In today’s world, many people are realizing it may be more advantageous to offer their services as an independent contractor running their own small business, rather than working as an employee. As an independent contractor, you’re your own boss, and you get the freedom to choose your clients, working hours and conditions and certain tax advantages.
Having said that, it’s important to understand that just because you say you’re an independent contractor, Revenue Canada may not see it the same way, as the definition of a self-employed independent contactor must meet the legal test.
This post discusses the advantages of being a contractor, and how to assess whether you actually “freelance” versus an “employee” by Revenue Canada.
What is an Independent Contractor?
A self-employed contractor is someone who works in a business relationship with their client, and meets certain conditions and factors, such as sending invoices to the client instead of receiving a salary.
What is an Employee?
Employees are dependent on an employer and have certain entitlements under employment standards legislation, such as minimum wage, overtime, vacation, statutory holiday, etc. An employee’s employment relationship is governed by the Employment Standards Act, or common law, if there is no contract.
How to Determine Your Status
If the Canada Revenue Agency audits your client, they may determine that your relationship with your client is actually not one of a contractor, but rather as an employee.
If this is the case, then the employer will be required to pay past amounts for benefits and deductions like Employment Insurance (EI) and Canadian Pension Plan (CPP), along with penalties and interest. In such an instance, the employer’s directors may even be personally liable.
Therefore, it is extremely important to make sure that the relationship is actually one of an independent contractor by looking at some of the factors below, such as:
- The level of control of the worker’s activities over the timing and manner of performance of the work
- Ownership of tools and equipment and whether the contractor hires other individuals such as sub-contractors or assistant
- The degree of financial risk, management and investment in the independent contractor’s business
- The ability of the worker to make a profit and other factors such as written contracts, etc.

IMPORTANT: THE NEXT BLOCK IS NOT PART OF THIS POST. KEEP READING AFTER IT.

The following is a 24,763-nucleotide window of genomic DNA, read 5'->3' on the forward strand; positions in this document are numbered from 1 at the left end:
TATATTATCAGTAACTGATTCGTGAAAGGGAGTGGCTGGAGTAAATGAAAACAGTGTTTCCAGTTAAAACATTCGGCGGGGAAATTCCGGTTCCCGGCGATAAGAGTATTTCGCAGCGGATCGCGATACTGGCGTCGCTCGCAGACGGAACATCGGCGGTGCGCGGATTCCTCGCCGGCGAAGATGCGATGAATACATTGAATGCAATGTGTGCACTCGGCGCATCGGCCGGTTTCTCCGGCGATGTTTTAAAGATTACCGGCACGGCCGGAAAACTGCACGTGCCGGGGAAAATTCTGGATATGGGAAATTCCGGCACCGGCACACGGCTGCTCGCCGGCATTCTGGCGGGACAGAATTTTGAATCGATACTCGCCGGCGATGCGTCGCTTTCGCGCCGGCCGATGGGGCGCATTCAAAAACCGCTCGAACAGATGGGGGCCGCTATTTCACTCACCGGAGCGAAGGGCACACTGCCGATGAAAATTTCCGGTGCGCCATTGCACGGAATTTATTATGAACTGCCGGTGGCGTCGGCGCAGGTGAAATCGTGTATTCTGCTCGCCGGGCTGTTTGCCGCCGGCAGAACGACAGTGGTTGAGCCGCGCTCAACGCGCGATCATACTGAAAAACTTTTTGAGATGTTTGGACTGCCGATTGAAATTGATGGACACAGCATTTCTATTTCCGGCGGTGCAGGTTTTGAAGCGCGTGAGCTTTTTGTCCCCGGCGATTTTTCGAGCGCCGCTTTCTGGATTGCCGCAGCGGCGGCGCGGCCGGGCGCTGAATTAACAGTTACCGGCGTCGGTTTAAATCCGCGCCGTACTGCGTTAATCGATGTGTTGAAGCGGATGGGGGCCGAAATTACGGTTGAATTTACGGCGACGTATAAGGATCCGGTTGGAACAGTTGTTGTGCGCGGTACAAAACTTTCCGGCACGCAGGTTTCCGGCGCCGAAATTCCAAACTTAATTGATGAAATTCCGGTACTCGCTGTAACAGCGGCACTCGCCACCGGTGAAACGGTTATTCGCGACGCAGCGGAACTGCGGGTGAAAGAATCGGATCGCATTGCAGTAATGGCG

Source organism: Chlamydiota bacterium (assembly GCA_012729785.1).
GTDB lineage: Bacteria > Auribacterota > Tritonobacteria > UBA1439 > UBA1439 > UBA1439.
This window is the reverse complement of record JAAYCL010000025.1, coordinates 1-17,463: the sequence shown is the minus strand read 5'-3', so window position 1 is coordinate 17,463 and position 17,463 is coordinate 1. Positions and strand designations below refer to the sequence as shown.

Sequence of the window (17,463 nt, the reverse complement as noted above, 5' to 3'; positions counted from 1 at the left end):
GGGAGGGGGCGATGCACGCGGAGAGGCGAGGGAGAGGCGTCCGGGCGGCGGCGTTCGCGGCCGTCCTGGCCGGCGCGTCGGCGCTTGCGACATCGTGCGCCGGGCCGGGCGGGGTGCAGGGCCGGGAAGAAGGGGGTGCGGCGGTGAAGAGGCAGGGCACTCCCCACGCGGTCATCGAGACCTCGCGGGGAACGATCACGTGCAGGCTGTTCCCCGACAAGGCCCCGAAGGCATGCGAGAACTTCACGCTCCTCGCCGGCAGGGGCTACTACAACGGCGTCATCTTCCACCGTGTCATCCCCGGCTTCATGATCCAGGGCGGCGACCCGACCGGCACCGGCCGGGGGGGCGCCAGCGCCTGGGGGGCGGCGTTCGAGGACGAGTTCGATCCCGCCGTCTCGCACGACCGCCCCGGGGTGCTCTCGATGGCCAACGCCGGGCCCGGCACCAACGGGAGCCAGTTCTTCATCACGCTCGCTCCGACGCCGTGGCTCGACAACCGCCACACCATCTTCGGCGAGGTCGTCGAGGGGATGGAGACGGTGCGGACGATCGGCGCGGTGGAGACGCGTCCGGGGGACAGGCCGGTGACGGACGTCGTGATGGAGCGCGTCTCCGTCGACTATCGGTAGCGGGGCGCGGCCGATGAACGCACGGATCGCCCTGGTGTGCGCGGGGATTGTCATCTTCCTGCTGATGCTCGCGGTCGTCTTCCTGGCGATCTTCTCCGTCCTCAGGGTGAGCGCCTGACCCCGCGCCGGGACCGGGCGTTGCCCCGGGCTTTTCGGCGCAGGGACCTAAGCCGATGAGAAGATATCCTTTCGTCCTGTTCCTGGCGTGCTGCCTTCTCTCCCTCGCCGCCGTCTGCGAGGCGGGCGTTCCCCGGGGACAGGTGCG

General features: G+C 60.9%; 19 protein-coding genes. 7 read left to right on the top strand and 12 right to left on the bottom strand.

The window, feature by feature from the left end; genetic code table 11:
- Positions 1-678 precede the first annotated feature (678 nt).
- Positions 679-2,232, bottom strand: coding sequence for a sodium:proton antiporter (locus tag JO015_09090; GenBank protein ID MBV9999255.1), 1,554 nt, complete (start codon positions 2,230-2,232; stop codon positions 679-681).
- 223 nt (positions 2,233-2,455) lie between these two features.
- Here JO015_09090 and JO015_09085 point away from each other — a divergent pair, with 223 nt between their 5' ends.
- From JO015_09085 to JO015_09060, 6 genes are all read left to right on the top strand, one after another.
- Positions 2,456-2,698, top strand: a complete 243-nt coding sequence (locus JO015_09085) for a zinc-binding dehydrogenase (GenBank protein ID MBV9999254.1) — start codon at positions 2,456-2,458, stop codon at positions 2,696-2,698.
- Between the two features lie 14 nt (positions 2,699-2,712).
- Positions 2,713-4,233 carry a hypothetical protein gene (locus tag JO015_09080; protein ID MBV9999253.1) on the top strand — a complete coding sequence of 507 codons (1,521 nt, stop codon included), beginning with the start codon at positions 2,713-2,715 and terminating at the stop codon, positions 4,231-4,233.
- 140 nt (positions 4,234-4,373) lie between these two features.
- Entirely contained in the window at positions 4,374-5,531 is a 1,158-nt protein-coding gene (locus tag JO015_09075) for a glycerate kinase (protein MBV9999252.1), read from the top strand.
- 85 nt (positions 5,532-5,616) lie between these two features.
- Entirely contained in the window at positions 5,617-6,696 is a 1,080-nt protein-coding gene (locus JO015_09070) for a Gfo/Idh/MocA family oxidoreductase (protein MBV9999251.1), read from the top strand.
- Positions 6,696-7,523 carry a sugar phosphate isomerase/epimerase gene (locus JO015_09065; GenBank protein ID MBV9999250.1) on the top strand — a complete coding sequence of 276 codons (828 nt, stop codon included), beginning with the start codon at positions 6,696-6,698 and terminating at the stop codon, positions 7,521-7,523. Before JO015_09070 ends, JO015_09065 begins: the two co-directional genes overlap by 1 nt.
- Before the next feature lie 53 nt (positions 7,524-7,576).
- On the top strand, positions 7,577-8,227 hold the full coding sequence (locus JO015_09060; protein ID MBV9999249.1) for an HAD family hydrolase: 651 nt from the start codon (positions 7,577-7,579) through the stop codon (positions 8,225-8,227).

Benefits of Independent Contracting
There are many advantages to an individual to characterize their relationship with the business as a contractor.
- An independent contractor has the ability to control their working hours and conditions
- They can take on more than one client
- They have the potential to make more profits and not just rely on a fixed salary
- An employer typically provides for employee benefits but an independent contractor can still include a clause in the contract regarding workplace safety, benefits and insurance
There are also significant advantages for businesses to hire independent contractors. An employer may prefer to characterize a relationship as an independent contractor, as it permits an employer not to have to make source deductions of EI, CPP, income taxes, health tax and workplace safety insurance premiums.
Tips To Help Ensure Your Services Are Recognized as an Independent Contractor
The following tips will help you ensure that you are considered self-employed by Revenue Canada:
- Prior to commencing services for an employer, make sure the terms of service are properly reflected as a freelancer.
- Ensure that the services being provided to not change over time such that they may be considered to be an employee, rather than as a contractor.
- Ensure that you have a termination provision in your agreement that provides for advance notice of termination. Courts may still determine that “reasonable” notice is required for an contractor, but it’s better to make it clear at the outset.
While there are many benefits to being an independent contractor, it’s essential that you’re actually considered one by the Canada Revenue Agency to avoid your client being charged financial penalties and legal ramifications under various legislation, including the Income Tax Act, Employment Insurance Act and Employment Standards Legislation.